If you've spent any amount of time with me in person (or, for that matter, on Twitter), you may have noted that "I saw this in Cook's Illustrated" is something of a refrain for me.
Which is my way of saying I don't think I'd be subjecting my cooking skills to public scrutiny for anything less cool than this contest, from CI parent America's Test Kitchen. Visit the test kitchen? Yes, please.
The challenge: Make the Cook's Illustrated Perfect Chocolate Chip Cookies recipe, and blog about it.
The bonus: This gave me an excuse to break out my brand new matryoskha doll measuring cups.1
The recipe starts off nice and easy -- mix the dry ingredients.2
Then we get to the first interesting bit: for flavor, CI says to brown the butter.3 This was a new one for me.
As with all new adventures, there was some guesswork. What about all the foam? (It ended up mixing in.) What exactly counts as brown? (About 30 seconds longer than I gave it. I left the pan on the burner while I grabbed a bowl, and when I turned around it was for-real brown.)
For future reference, I'll be judging by smell -- CI calls it "nutty," but it's a little closer to "overly sweet toffee."
That stick of butter, by the way, is a recent fabulous-for-single-people discovery. Land O'Lakes calls them half-sticks. There will be far less hacking through frozen butter with these around.
What do you add to the butter?4 Sugar, of course -- both brown and white for this recipe.
Except. It's reasonable, isn't it, to assume that a never-opened package of brown sugar will be fresh when you open it? Even if it was purchased six (or more) months ago?
Yeah. So much for trying to stock my cabinets in advance.
Also, note to self: acquire a terra cotta bear.5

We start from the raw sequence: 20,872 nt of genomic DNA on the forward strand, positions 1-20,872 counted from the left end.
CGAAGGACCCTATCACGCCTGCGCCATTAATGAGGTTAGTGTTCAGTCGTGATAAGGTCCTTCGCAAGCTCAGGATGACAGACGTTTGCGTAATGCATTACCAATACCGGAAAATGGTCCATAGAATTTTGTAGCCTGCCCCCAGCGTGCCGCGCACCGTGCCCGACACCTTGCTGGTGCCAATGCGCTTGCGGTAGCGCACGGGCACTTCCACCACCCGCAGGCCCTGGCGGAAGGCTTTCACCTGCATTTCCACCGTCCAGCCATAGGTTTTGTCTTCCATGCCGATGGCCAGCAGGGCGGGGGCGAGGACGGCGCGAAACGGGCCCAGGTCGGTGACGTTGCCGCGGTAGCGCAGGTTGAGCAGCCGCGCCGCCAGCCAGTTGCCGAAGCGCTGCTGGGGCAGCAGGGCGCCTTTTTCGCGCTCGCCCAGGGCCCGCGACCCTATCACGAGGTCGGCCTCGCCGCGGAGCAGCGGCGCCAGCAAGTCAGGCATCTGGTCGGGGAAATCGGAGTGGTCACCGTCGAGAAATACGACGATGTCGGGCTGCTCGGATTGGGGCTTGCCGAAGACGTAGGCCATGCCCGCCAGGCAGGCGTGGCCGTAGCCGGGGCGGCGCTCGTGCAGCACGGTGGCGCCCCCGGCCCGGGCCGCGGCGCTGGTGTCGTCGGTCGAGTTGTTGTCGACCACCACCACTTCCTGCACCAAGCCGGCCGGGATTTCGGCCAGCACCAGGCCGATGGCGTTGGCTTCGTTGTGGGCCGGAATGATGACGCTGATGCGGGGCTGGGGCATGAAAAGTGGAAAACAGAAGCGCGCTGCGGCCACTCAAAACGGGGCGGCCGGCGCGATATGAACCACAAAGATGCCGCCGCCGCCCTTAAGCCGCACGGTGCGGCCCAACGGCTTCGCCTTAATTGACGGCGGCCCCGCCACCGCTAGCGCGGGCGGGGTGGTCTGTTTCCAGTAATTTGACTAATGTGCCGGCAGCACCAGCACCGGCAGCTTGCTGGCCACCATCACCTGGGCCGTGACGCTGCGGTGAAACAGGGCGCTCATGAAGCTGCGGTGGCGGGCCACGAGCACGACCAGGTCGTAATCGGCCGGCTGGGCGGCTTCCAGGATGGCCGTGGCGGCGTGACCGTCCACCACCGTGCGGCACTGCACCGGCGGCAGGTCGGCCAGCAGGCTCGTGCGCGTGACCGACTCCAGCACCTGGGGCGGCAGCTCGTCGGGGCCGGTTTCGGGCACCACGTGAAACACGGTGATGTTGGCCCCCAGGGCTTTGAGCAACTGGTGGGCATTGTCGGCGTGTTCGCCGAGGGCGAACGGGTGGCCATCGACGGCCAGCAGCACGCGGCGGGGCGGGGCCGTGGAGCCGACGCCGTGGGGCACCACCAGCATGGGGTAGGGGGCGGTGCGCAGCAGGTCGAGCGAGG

Further note: There are conversions for these things. Instead of chipping away at the block of brown sugar, I could have tried a white-sugar-and-molasses combo.
So after the sugar battle, it was time for the egg-and-a-half. The recipe called for one egg and one yolk. The easiest way to separate the yolk, I assumed, would be to use (for the first time) the egg separator that came with my non-matryoshka set of measuring cups.
You know where this is going, don't you?
Maybe it would have been easier if I had been just a little gentler in opening the egg. Because once you've broken the yolk, there's not much the separator can do to keep it from spilling out.
Perhaps that's what the pointy thing on the end is for. This bears further investigation.
Moving on. The wet ingredients finally ended up in the same bowl, and I dutifully followed the recipe, which ordered me to put them through a mix-and-rest cycle. Then they joined the flour.
In the same bowl, I mean.
And then the chocolate chips appeared, and suddenly they were cookies. Really big cookies (following orders again).6
They disappeared into the oven, and emerged (17 minutes later, rather than the recipe's 10-14):
Just one problem: There are, as of this writing, twelve and a half of these massive cookies remaining. And -- as per the "single people" reference above -- I live alone. Unless some friends drop by, I'm going to consume all of these myself.
By the end of the week.7
Next time: Make these. Eat one. Take the rest to book club. Bask in reflected glory.
1 Yes, for real. That head, for instance, is the one-cup measure.
2 Which I actually did this time. Usually my method is to dump everything into the same bowl and mix. And I don't care what anyone says; it works.
3 Of course, they say to brown it in a stainless pan so you can see the color change, but as the only stainless pot I have is a saucepan currently reposing in the dishwasher, that was a no. Not complaining, though -- it was one less thing I had to buy when I set up this kitchen!
4 When you're mixing ingredients properly, which we've already established is rare for me.
5 Which still wouldn't have helped when the sugar was in a plastic bag that hadn't been $^$&% opened.
6 More or less -- I ended up with 14 cookies instead of the recommended 16, so my idea of a 3-tbsp mound of dough and the real thing are in slight disagreement.
7 Although sooner is not out of the question.